Image: Bob Winsett

Improbably steep and twisty mountain roads like that one are a key element of every great stage race, and Colorado has them in spades. The state’s lofty passes can challenge the sport’s most elite athletes, and its spectacular mountain vistas dazzle spectators. Ski resorts, meanwhile, are natural partners for big-time bike-race promoters, and in Colorado these resorts typically have the capacity to host huge stage-race entourages, which can number in the thousands. That’s welcome business in summer, an economic slow season when many mountain hotels, lodges, and condominiums sit nearly empty, and events that draw visitors in the thousands—who need gas, food, and other services as well—are sorely lacking.

Europe’s cycling extravaganzas dump enormous sums of cash into the local and national economies. And Colorado’s potential for profit caught the attention of AEG, which has a knack for spinning gold from a long list of sporting events, including the X Games, as well as live concert tours by the likes of Bon Jovi, Taylor Swift, and Leonard Cohen and festivals like Denver’s Mile High Music Festival and the Coachella Valley Music & Arts Festival in California. AEG’s Medalist Sports arm tapped Shawn Hunter, a former executive vice president of the Colorado Avalanche and Denver Nuggets who’d also overseen the Tour of California, to create a blockbuster bike race through the Colorado Rockies.

“I came in at a great time,” Hunter told me in a phone conversation after the 2012 race. “Companies, from big ones like Nissan, United Healthcare, New Belgium Brewery, and Waste Management to smaller ones like Smashburger, were investing. When we saw that, we realized there was an opportunity to create the biggest, best bike race in America, perhaps the second biggest in the world.”

Hunter noticed that European races were managed for long-term returns, using a diverse family of sponsors instead of just one “title” sponsor, like the ill-fated Coors Classic. So he imported the model to Colorado, and he hatched a new element  as well: The USA Pro Challenge’s festival area attracts racers and spectators to a collection of tents featuring sponsor brands and products. At Beaver Creek, the festival area isn’t even a hundred yards from the stage finish line, and while VIPs, sponsors, riders’ families, and groupies mingle and party in a tightly controlled Founders Box, the masses gawk at the latest cycling technology, nibble food prepared in the clear mountain air by resort chefs, and drink local craft brews.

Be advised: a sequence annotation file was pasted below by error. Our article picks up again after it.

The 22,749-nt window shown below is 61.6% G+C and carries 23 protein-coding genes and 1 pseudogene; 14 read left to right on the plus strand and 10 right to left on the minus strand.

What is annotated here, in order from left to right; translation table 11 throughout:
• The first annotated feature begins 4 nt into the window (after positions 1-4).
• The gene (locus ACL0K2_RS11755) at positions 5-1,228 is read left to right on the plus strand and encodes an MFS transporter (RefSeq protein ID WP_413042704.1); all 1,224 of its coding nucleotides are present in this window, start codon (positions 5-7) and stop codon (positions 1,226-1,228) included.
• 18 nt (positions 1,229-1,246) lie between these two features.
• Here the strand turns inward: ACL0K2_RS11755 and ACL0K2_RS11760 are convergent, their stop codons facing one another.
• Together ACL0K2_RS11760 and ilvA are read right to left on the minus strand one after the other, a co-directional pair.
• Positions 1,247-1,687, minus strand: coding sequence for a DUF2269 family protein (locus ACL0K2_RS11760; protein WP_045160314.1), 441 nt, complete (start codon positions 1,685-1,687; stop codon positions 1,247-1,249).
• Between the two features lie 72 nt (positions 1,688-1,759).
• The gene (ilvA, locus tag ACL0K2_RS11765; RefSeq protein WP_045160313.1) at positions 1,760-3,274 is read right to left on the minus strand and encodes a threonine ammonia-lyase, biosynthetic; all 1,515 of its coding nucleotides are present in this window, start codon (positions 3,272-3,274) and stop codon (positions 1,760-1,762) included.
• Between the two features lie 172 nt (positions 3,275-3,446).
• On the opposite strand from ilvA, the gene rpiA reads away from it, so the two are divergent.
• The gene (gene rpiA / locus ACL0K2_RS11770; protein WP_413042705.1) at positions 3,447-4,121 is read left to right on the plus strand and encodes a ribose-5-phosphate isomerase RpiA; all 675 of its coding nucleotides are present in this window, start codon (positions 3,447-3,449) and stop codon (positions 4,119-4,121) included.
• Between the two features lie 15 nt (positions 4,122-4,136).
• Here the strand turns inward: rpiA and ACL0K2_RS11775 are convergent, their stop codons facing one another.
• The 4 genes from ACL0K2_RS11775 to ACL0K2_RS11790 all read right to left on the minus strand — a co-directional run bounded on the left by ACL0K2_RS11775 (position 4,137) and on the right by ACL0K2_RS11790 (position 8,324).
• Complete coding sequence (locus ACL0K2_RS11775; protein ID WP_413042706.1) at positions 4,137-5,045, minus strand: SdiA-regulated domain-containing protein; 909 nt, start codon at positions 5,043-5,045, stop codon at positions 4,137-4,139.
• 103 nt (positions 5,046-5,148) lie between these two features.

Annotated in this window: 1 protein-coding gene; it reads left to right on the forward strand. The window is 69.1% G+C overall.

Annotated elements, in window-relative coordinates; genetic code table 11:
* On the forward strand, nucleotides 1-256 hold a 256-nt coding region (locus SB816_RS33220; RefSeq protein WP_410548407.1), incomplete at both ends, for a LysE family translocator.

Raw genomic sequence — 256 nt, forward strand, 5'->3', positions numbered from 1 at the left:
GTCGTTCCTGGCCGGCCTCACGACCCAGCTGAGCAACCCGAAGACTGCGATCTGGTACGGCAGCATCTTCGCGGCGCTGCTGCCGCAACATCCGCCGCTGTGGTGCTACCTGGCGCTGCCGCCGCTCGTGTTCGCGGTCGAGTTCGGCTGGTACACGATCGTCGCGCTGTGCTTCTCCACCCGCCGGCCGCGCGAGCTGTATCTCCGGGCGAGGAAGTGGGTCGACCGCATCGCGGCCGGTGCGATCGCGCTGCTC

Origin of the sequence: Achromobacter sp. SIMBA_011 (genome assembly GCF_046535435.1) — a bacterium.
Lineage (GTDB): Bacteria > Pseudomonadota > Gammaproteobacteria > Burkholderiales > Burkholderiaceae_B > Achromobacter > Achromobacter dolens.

Hunter also drew support from Colorado’s mountain communities, which threw their marketing dollars behind the stage-race concept. Breckenridge put up $150,000 in 2011, when it hosted the finish of a road stage from Steamboat Springs, and again in 2012 as the start of a stage to Colorado Springs. Vail budgeted roughly $200,000 toward hosting the individual time-trial stage in 2011, according to town manager Stan Zemler; that figure rose to $400,000 when combined with the start of the next day’s road stage in Avon. “We were a logical player and a very willing partner,” Zemler says, describing Vail’s aggressive strategy to bring the inaugural USA Pro Challenge to town nearly three decades after hosting multiple stages of the Coors Classic. “We wanted to put together something with links to the past.”

Local promoters, such as the Vail Valley Foundation, also joined Hunter’s effort. The nonprofit is the largest and best-connected institution of its kind in the region, with decades of experience organizing and promoting not only top-shelf skiing and cultural events, but also bike-centric sporting extravaganzas such as the 2001 World Mountain Bike Championships and the annual Mountain Games.

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The USA Pro Challenge peloton nears the Stage Four finish line in Beaver Creek Village.